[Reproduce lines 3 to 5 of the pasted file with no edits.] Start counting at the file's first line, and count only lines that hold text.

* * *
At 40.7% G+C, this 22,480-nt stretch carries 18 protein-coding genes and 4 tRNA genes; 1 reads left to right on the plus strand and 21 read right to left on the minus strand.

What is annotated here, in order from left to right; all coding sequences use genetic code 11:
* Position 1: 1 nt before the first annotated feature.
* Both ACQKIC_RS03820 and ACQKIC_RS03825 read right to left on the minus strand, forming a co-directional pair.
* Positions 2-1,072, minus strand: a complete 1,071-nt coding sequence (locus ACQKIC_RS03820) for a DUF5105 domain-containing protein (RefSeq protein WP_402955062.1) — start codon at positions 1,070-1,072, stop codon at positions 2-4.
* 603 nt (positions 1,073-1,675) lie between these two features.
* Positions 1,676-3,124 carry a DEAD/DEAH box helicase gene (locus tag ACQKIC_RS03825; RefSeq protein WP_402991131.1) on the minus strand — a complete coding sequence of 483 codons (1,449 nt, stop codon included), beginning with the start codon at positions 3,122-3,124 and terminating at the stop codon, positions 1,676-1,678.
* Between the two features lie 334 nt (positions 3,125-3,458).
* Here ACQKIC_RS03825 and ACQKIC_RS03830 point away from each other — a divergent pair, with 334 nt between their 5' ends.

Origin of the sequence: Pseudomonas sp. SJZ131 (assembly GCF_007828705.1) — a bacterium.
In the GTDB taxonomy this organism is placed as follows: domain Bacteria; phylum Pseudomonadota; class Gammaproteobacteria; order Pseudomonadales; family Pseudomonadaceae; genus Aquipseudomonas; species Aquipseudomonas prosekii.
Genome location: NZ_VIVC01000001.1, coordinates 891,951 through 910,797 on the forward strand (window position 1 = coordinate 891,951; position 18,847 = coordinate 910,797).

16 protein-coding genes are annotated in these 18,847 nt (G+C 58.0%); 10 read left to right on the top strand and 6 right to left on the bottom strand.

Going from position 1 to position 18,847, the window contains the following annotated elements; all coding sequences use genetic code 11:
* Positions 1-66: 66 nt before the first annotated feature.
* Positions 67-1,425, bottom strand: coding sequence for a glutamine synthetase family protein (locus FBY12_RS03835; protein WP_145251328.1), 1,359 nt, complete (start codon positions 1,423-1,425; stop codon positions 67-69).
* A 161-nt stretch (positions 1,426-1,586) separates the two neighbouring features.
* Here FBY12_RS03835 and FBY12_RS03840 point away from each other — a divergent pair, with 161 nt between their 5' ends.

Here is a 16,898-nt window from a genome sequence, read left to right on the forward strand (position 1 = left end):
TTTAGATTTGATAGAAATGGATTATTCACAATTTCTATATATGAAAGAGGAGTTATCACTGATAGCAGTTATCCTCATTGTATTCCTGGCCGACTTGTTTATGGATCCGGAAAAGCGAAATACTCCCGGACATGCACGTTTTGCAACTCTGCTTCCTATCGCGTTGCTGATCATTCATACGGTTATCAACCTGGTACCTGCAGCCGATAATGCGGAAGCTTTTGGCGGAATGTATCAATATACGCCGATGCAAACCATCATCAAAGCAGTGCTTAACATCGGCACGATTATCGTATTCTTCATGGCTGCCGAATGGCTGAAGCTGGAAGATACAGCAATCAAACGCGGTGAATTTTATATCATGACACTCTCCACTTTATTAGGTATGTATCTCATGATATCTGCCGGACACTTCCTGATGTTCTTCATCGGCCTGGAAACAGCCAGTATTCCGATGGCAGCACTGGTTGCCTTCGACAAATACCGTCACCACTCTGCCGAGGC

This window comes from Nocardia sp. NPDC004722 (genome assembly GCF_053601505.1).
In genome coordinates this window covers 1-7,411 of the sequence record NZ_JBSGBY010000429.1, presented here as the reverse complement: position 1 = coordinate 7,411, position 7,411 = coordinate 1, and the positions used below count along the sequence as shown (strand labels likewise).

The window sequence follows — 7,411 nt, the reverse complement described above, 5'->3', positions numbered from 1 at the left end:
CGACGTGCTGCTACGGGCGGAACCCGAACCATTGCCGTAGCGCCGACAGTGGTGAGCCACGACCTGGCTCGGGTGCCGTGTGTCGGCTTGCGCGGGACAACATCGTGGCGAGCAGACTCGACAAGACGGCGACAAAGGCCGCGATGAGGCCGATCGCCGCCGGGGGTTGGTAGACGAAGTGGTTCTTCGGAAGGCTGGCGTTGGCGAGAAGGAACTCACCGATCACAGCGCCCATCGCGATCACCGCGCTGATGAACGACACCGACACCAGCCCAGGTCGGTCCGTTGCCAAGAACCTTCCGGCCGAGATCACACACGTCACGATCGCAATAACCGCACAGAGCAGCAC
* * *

* Position 1: 1 nt before the first annotated feature.
* Both ACQKIC_RS03820 and ACQKIC_RS03825 read right to left on the minus strand, forming a co-directional pair.
* Positions 2-1,072, minus strand: a complete 1,071-nt coding sequence (locus ACQKIC_RS03820) for a DUF5105 domain-containing protein (RefSeq protein WP_402955062.1) — start codon at positions 1,070-1,072, stop codon at positions 2-4.